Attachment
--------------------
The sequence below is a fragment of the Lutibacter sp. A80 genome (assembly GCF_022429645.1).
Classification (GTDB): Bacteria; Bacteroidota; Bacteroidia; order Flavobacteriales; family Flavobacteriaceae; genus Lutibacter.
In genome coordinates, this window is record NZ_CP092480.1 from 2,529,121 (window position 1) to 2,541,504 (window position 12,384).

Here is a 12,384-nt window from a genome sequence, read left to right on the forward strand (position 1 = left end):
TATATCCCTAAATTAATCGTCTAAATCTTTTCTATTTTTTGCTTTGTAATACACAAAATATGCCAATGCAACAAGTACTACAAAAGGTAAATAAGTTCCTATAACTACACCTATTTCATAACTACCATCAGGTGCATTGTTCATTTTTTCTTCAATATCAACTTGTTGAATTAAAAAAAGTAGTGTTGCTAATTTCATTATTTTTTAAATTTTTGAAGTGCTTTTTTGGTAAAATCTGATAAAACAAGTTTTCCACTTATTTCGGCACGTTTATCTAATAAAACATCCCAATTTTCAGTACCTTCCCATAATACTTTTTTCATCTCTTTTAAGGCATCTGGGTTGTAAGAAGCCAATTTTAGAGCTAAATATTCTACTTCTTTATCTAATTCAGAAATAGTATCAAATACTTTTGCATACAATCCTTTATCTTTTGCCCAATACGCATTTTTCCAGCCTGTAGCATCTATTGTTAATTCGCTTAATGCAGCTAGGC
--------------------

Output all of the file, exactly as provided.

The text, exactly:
The sequence below is a fragment of the Lutibacter sp. A80 genome (assembly GCF_022429645.1).
Classification (GTDB): Bacteria; Bacteroidota; Bacteroidia; order Flavobacteriales; family Flavobacteriaceae; genus Lutibacter.
In genome coordinates, this window is record NZ_CP092480.1 from 2,529,121 (window position 1) to 2,541,504 (window position 12,384).

Here is a 12,384-nt window from a genome sequence, read left to right on the forward strand (position 1 = left end):
TATATCCCTAAATTAATCGTCTAAATCTTTTCTATTTTTTGCTTTGTAATACACAAAATATGCCAATGCAACAAGTACTACAAAAGGTAAATAAGTTCCTATAACTACACCTATTTCATAACTACCATCAGGTGCATTGTTCATTTTTTCTTCAATATCAACTTGTTGAATTAAAAAAAGTAGTGTTGCTAATTTCATTATTTTTTAAATTTTTGAAGTGCTTTTTTGGTAAAATCTGATAAAACAAGTTTTCCACTTATTTCGGCACGTTTATCTAATAAAACATCCCAATTTTCAGTACCTTCCCATAATACTTTTTTCATCTCTTTTAAGGCATCTGGGTTGTAAGAAGCCAATTTTAGAGCTAAATATTCTACTTCTTTATCTAATTCAGAAATAGTATCAAATACTTTTGCATACAATCCTTTATCTTTTGCCCAATACGCATTTTTCCAGCCTGTAGCATCTATTGTTAATTCGCTTAATGCAGCTAGGC